One of the most extraordinary museums I have ever visited was the highly evocative house of Dennis Severs at 18 Folgate Street in London. Each room is unique, and reflects the fact that the 18th Century occupier of that particular room has just popped out for a break. The low lighting, the sounds, the smells are all done to re-create a perfect Georgian atmosphere. Visitors go round in small, silent groups, so no coach parties of children, no flocks of foreign tourists with motor-driven cameras a-whirring, just you and a few other lucky people tip-toeing through history.
This June sees some unique joint visits to Dennis Severs’ House and the Museum of Immigration at 19 Princelet Street. The latter reflects the wave after wave of immigrants into the Spitalfields area, not just with the silk weaving Huguenots, but others right up until the 20th Century. And let’s face it, most of us come from families who were immigrants at one time or another. “Immigrants” just mean that people have yet to be assimilated into the melting pot. My lot were Anglo-Saxon immigrants. Anyway, the museum reflects all the diverse immigration waves over recent centuries and is one of those places where “the walls talk”. The joint venture is interesting because up until now it has been almost impossible to visit both museums on the same day – because of their very limited (and often conflicting) opening hours.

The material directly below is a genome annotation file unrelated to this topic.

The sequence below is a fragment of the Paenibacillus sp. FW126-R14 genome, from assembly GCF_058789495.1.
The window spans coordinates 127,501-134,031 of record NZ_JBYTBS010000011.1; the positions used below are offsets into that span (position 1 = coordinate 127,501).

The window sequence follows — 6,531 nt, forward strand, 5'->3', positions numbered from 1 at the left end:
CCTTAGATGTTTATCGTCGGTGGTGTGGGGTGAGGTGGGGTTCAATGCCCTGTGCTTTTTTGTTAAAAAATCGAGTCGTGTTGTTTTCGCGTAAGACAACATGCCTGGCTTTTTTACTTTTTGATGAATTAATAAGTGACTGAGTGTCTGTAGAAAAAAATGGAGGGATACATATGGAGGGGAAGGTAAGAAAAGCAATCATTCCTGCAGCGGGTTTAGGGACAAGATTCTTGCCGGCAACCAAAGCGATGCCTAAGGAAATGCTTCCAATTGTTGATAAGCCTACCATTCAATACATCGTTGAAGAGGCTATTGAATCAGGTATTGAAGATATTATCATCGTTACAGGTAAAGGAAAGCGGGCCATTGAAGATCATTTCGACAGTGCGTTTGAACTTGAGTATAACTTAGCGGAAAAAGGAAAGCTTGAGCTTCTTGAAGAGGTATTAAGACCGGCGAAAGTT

The first part, consisting of a tour of 18 Folgate Street, is to be followed by a short walk to Princelet Street and a tour around what has been described as ‘one of the most charismatic, moving, beautiful places in all London’. Apparently the joint tour is designed to take an hour and three quarters. Tours are at midday and at one p.m. and will be run on various days between 7th June and 25th June.
More information can be obtained via the website at www.dennissevershouse.co.uk It sounds an interesting experience, and one I highly recommend if you are in London in June.